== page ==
Firsts. I've been fortunate to experience so many in my two and a half years as president of the BCGEU.
Last Thursday, I delivered our annual submission to the B.C. Government’s Select Standing Committee on Finance and Government Services. The committee holds annual province-wide public consultations on the next provincial budget. It’s made up of a cross-section of all-party MLAs.
October is HerStory month. It is a month to celebrate and acknowledge the extraordinary contributions that women have made throughout history.
Local governments affect many aspects of our members’ daily lives, from the services that keep our families safe, including fire, police and emergency preparedness, to issues of housing affordability and community recreation.
It was good to see Canada Post abandon its threat to lock out Canada Post workers, members of the Canadian Union of Postal Workers (CUPW). Since then the ongoing negotiations have been conducted behind closed door.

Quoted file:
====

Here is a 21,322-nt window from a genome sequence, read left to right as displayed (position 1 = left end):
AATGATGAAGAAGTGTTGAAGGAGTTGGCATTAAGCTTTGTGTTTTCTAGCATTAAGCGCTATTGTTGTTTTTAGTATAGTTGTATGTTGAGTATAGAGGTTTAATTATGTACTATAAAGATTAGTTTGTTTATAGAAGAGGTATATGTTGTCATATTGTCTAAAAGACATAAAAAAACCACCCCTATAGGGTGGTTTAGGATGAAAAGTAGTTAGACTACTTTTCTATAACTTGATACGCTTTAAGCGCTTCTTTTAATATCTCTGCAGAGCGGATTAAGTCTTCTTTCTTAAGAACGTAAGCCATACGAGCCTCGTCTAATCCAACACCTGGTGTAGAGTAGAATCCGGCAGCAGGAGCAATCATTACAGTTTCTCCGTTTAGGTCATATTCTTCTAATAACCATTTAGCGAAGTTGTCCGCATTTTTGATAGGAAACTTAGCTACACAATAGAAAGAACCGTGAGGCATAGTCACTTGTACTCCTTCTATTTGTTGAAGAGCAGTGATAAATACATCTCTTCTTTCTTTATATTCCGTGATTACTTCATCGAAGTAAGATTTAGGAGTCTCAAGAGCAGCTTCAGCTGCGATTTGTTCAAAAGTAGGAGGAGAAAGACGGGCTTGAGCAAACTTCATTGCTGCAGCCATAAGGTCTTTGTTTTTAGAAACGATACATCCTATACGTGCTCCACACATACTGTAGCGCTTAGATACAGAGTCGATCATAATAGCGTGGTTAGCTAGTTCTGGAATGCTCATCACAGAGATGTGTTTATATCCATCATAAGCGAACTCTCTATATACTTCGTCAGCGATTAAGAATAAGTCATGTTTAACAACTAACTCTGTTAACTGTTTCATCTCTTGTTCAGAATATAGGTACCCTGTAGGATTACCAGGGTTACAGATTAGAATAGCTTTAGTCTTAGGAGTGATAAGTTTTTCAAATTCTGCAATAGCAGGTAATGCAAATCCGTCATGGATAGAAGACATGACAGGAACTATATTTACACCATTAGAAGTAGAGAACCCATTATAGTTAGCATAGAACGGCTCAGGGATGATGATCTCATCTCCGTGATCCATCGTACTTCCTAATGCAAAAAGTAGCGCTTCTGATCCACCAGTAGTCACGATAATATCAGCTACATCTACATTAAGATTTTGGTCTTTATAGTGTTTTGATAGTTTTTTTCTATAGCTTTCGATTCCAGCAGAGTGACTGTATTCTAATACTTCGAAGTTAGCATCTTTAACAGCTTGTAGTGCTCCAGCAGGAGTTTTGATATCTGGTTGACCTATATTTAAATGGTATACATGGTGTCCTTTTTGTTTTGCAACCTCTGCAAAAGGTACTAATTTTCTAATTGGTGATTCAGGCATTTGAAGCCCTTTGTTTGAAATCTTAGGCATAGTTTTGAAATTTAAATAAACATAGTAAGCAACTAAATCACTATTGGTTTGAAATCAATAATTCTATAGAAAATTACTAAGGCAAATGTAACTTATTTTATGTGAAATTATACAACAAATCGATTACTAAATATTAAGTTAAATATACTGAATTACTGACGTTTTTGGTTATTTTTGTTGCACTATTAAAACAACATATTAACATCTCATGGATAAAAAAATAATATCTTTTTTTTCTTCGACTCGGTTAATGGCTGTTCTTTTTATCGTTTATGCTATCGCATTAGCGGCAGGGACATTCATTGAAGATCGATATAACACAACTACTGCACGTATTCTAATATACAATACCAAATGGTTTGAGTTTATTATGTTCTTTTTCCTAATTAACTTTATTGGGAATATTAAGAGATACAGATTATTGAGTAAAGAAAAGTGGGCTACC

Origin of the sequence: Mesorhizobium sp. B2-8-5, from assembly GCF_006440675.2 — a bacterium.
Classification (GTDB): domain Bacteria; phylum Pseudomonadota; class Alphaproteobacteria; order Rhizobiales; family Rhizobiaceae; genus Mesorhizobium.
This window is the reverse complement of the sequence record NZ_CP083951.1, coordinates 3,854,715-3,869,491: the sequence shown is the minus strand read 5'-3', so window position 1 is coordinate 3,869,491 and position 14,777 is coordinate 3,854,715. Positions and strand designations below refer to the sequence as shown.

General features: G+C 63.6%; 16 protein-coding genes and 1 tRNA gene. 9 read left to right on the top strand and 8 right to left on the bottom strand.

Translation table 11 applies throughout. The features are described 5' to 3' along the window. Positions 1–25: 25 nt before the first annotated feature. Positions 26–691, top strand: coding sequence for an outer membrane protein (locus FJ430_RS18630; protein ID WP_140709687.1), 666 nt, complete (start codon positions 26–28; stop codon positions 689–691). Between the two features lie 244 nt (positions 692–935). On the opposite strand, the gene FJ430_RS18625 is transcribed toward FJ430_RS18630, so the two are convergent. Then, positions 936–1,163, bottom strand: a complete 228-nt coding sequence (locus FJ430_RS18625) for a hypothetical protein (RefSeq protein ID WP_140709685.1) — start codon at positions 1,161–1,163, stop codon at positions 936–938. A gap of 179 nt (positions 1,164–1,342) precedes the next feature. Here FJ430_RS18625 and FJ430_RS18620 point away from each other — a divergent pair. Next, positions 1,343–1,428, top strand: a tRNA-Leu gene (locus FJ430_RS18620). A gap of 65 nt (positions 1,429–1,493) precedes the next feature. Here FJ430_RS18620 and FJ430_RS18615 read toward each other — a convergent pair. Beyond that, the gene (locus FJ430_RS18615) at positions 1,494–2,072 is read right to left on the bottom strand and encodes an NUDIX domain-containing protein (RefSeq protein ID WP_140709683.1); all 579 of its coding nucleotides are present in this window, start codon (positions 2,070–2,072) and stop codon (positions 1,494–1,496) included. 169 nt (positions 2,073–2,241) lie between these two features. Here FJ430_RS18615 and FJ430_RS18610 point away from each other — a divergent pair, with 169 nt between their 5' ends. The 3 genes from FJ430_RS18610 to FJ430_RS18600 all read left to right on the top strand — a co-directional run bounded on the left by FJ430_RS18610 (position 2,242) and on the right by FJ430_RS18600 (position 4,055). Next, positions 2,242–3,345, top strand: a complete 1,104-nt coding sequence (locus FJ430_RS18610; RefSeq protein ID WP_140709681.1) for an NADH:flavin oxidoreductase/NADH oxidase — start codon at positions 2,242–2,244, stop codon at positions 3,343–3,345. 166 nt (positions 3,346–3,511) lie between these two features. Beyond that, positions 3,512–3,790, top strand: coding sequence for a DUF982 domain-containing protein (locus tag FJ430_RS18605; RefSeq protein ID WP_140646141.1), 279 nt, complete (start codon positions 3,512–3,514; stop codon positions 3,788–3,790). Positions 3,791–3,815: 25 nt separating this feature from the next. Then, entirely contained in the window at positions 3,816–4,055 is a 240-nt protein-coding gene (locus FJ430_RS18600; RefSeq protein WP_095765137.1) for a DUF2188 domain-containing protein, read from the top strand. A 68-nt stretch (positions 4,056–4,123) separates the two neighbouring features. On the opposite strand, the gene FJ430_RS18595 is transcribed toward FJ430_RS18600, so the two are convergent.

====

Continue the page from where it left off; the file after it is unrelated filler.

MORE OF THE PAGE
Last week, I had the pleasure of attending the triennial convention of the National Union of Public and General Employees (NUPGE) – our national union. NUPGE is a union of unions, with 360,000 members in nine Canadian provinces.
Tuesday we marked the 20th anniversary of National Aboriginal Day – a day to celebrate the strong cultures of our First Nations, Inuit and Métis. It's also a day to reflect on the place of our Aboriginal people in Canada today, and honour their journey.
Once in a while an event happens that makes you rethink where you are. For LGBTQ+ rights, I thought we had come a long way: Canada has legalized gay marriage, popular culture has started to embrace LGBTQ+ characters, and like many unions, the BCGEU has a vibrant LGBTQ+ community.
As leaders in the trade union movement, we are constantly reflecting on how we can make the world a better place for workers. In Canada, we do this partly by ensuring we have a robust collective bargaining process, and bringing as many workers into our union as we can.
Next week is the sixth annual B.C. Child and Youth in Care Week. Children and youth in government care includes young people living in foster homes, group homes, housing for youth with mental health and addiction issues, and custody centres.